By transferring the shares into the name of the lender, without careful drafting, there is a risk the company will be considered a subsidiary of the lender. This can have legal implications as well as accounting and tax consequences. A lender will not wish to reflect the company in a set of consolidated accounts or to be considered its parent company under the Companies Act 2006. A suitably drafted share pledge ensuring that the borrower remains in control of the shares until the lender serves a notice of default pursuant to enforcement, will remove the risk of this happening as far as possible.

3. PSC Register

The introduction of the PSC regime has had some unintended consequences in relation to Scottish share pledges leading to the debate about whether the lender should be notified as a Person with Significant Control under a Scots law share pledge. The prevailing view is that the PSC legislation was not intended to catch Scottish share pledges, but it would be helpful for the new bill to definitively clarify the position. This unsettled issue can cause unnecessary debate and delay during the lending process and clarification of this point of law would be beneficial.

4. New allotments of shares

It is currently not possible to take a perfected security over shares not yet in existence. If the company were to issue new shares after being the subject of a share pledge, these new shares would have to be separately transferred to the lender in order to be part of the security, this would not be automatic. Any new shares will have to be pledged by way of a supplementary share pledge in order to form part of the security package.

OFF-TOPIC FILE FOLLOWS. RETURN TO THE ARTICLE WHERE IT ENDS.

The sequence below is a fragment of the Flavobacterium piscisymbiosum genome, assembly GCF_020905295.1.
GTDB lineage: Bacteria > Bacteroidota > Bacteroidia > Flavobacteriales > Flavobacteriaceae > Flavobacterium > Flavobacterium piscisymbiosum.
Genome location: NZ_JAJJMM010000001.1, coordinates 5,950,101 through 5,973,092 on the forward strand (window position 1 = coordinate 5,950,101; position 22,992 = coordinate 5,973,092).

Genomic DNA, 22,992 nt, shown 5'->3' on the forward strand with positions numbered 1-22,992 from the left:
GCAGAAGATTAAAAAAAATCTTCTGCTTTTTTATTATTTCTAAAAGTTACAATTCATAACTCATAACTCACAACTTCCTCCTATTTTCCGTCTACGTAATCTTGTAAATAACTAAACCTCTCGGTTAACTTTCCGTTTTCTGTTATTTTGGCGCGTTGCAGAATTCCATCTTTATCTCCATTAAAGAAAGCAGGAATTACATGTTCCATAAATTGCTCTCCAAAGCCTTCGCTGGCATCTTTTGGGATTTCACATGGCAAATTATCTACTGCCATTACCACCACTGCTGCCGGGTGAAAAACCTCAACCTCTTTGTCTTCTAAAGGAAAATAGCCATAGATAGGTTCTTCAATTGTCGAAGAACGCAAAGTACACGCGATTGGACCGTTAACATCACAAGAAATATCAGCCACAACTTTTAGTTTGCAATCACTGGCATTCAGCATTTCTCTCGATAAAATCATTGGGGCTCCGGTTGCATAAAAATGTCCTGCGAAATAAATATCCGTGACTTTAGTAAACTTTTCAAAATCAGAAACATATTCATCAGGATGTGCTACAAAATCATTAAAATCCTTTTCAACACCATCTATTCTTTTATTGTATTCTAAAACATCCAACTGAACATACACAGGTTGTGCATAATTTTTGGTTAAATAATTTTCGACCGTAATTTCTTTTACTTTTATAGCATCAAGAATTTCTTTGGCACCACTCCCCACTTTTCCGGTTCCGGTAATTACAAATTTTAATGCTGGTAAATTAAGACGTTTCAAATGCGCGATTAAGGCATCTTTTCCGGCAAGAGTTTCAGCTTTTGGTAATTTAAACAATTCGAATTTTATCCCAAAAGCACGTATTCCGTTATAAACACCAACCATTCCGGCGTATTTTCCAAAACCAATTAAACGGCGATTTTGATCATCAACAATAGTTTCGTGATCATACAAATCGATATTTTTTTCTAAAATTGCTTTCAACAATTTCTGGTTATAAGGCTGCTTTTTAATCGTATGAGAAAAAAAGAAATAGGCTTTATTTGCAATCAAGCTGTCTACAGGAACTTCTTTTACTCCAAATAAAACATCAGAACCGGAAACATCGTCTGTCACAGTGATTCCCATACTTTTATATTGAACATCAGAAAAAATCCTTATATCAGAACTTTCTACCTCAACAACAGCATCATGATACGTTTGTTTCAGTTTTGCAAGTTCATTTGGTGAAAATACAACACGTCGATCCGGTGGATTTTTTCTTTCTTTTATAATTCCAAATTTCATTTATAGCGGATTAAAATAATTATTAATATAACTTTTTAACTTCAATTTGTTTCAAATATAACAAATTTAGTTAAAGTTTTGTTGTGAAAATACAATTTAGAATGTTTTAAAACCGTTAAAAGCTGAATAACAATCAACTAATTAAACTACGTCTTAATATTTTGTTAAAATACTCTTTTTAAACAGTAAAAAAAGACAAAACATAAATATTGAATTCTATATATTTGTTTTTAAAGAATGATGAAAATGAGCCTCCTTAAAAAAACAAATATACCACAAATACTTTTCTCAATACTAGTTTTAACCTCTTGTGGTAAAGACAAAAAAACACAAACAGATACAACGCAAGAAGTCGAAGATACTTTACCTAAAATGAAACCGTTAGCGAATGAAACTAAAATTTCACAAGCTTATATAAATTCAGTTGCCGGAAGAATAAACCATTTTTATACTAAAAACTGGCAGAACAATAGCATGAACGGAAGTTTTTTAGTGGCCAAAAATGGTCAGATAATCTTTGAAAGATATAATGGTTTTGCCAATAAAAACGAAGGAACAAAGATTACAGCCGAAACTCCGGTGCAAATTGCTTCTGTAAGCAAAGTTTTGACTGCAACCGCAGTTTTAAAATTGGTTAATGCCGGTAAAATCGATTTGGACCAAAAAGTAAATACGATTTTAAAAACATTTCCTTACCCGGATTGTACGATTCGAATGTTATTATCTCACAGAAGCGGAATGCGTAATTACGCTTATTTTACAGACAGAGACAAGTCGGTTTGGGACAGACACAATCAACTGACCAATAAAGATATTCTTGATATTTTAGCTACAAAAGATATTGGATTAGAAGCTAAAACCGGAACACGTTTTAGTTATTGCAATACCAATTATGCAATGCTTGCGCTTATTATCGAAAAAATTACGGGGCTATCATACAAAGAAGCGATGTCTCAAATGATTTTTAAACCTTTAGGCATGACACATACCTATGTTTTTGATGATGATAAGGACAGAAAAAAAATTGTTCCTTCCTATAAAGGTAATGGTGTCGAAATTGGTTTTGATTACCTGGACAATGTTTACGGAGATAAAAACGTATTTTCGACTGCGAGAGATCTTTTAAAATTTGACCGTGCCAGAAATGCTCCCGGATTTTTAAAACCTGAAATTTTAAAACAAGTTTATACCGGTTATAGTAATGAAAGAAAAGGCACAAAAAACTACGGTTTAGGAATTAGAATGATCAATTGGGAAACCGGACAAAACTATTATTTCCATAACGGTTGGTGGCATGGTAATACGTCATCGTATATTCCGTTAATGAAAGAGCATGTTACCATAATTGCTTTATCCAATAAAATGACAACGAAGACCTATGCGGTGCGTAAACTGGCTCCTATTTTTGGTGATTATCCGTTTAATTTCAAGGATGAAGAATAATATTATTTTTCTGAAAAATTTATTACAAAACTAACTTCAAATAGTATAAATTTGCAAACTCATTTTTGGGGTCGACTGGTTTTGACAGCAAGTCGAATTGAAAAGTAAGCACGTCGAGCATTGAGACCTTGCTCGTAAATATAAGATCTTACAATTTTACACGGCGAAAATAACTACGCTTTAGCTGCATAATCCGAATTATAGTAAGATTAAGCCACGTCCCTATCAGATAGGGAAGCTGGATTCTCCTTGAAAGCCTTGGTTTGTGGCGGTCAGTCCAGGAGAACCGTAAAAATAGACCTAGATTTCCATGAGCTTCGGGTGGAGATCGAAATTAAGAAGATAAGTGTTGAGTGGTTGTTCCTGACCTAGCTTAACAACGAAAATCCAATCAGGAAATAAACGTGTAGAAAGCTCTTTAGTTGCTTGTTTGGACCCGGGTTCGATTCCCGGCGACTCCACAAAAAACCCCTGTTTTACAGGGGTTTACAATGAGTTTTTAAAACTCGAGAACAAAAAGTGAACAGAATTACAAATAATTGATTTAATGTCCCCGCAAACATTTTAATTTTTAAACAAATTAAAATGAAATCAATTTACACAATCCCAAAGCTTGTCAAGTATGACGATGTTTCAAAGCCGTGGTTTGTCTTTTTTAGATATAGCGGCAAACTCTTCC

The proposed solution

The solution proposed by the Scottish Law Commission was to create a new statutory register: the Register of Statutory Pledges. Rather than transferring the shares into the name of the lender, the shares would remain in the name of the borrower and instead, the security would be registered in the new public register. Consequently, there is no longer a need for a transfer and so the issues which currently arise about who is the 'true owner' are resolved: the borrower always remains the owner in control and the party responsible for the company. Consequently, the PSC register will not require to be updated and the potential liability for defined pension schemes will not arise. The new regime would also allow lenders to take security over future shares providing the pledge is registered in the statutory register.


While there are many competing demands on the Scottish Government's agenda, reform in this area is desired. It is especially important during these challenging times that the law governing security in Scotland is clear. The current position emphasises the importance of careful drafting as in many cases a share pledge can be drafted to mitigate the risks raised in this note. Clear legislation to give lenders and borrowers greater certainty will be welcomed.

If you would like to discuss anything raised in this update please contact Bruce Stephen (0131 656 0260;, Alan Knowles (0131 656 0016; or your usual Brodies contact.


Alan Knowles


Gregor Murphy

Trainee Solicitor